The parashah then describes some of the dire consequences of the Fall of Man, as Adam and Eve (chavah) are banished from the garden, and the first family of the earth is shown to be extremely dysfunctional. In a fit of jealous rage, Adam and Eve's firstborn son Kayin (Cain) murders his younger brother Hevel (Abel) and then is divinely banished from his family. The narrative goes on to describe some of the wretched offspring of the line of Cain, but then turns to focus on Set ("compensation"), the third son of Adam and Eve, whose descendants "began to call upon the Name of the LORD" (Seth had a son named Enosh ("man"), a clear picture of the coming bar enosh, or Son of Man (Dan 7:13)).

The parashah next traces the genealogy of Shet (Seth), whose tenth-generation descendant, Noach (Noah), is described as the only tzaddik (righteous man) in the entire earth. The portion ends with the verdict that God would destroy mankind from the face of the earth. However, Noach found favor (chen) with the LORD.

Adam to Noah

Haftarah Reading Snapshot:

The Haftarah for Bereshit is from the prophet Isaiah. In his message, God declared that His creative program for the world includes a special mission for His people Israel to be a light of nations (l'or goyim). Israel is a nation called "to open the eyes that are blind, to bring out the prisoners from the dungeon, from the prison those who sit in darkness." In other words, Israel was originally called to be a missionary people, to share the light of God's truth with the world, and to call all the nations to return to God.

Modern Judaism regards the Jewish people as God's representatives in the world, but this message from Isaiah is ultimately about the Mashiach, the true Light of the world, who indeed opens the eyes of the blind, sets the captives free, and calls all the nations to repent before the LORD God of Israel.

That this is so is indicated by the shir chadash (new song) that is sung throughout all the earth to the glory of the LORD God of Israel.  Surely Yeshua the Mashiach is the only Jew that has inspired the nations to forsake their idols and sing such praises to the LORD!  Moreover Israel's rejection of Yeshua is cause of their present spiritual blindness and exile. Nonetheless, God is faithful to the Jewish people, and will one day regather them from among all the nations, remove the veil from their eyes, and reveal to them the truth of their Redeemer and Savior. In that day, all of Israel shall be saved and God's purpose of making them a nation of priests and kings will be finally fulfilled.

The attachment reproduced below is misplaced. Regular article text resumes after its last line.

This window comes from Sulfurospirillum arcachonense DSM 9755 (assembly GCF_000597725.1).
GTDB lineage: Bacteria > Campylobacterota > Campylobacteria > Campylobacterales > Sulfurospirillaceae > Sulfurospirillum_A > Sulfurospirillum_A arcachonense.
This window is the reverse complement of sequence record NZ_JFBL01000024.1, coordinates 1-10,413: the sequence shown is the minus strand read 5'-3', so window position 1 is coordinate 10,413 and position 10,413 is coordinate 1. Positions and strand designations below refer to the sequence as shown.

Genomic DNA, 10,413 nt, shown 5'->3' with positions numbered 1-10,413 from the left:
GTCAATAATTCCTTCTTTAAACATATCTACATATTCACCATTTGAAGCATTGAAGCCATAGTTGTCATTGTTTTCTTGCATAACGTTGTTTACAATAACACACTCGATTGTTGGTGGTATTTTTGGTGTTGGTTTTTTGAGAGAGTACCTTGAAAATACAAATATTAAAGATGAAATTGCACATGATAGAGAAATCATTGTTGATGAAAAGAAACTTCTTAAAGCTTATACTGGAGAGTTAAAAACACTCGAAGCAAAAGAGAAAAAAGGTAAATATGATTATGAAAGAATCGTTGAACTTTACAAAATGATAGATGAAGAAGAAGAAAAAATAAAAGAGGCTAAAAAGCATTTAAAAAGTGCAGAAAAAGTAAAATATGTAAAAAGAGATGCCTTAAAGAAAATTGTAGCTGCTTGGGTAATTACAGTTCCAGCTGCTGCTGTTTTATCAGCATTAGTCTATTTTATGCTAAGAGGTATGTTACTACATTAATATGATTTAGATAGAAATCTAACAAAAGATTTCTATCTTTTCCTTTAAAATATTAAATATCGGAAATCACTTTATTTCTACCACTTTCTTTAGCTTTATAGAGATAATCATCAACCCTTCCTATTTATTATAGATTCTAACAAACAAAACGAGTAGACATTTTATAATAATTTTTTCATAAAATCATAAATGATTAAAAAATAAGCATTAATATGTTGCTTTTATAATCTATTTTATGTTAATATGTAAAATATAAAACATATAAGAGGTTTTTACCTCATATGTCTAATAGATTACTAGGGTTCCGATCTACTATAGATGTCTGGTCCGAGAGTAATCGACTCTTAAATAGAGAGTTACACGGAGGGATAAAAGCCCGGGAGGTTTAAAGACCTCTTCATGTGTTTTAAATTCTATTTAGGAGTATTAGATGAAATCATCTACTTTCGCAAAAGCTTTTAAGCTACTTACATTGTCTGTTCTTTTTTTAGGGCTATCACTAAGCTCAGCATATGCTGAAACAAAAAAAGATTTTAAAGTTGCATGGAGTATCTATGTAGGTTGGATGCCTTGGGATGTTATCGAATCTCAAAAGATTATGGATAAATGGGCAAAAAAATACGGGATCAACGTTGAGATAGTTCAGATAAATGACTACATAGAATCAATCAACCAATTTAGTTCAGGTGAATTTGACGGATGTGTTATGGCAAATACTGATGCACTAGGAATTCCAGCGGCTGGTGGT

Brit Chadashah Snapshot:

The reading from the first fourteen verses of the gospel of John deliberately echo the opening of the Torah by identifying Yeshua as devar elohim, the Word of God and Creative Power that commanded the entire cosmos into existence (the "logos" idea possibly hearkens to the idea of the Memra' found in the Jewish Targums). Yeshua is the True Light (or ha'emet) from God, the promised One who would bring truth to the nations and fulfill the mission of Israel to give birth to the Seed of Promise.

The promised Seed was delivered to Israel in the Person of Yeshua ben Yosef, the "Son of the Father, full of grace and truth," but tragically, his own people rejected Him. This temporary rejection will soon end, however, when all Israel will turn to Him and be saved (Romans 9-11). Until that time, the offer is still held out to all people to personally receive Yeshua as their Savior and thereby become banim leilohim (the sons of God). Becoming a Christian makes one a partaker of the original covenant blessings given to Israel.

Blessing:

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Word of the Week

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Hebrew Audio Files:

Click the following links to hear the desired chapters read from this week's Torah:

Genesis 1

Genesis 2

Genesis 3

Genesis 4

Genesis 5

Genesis 6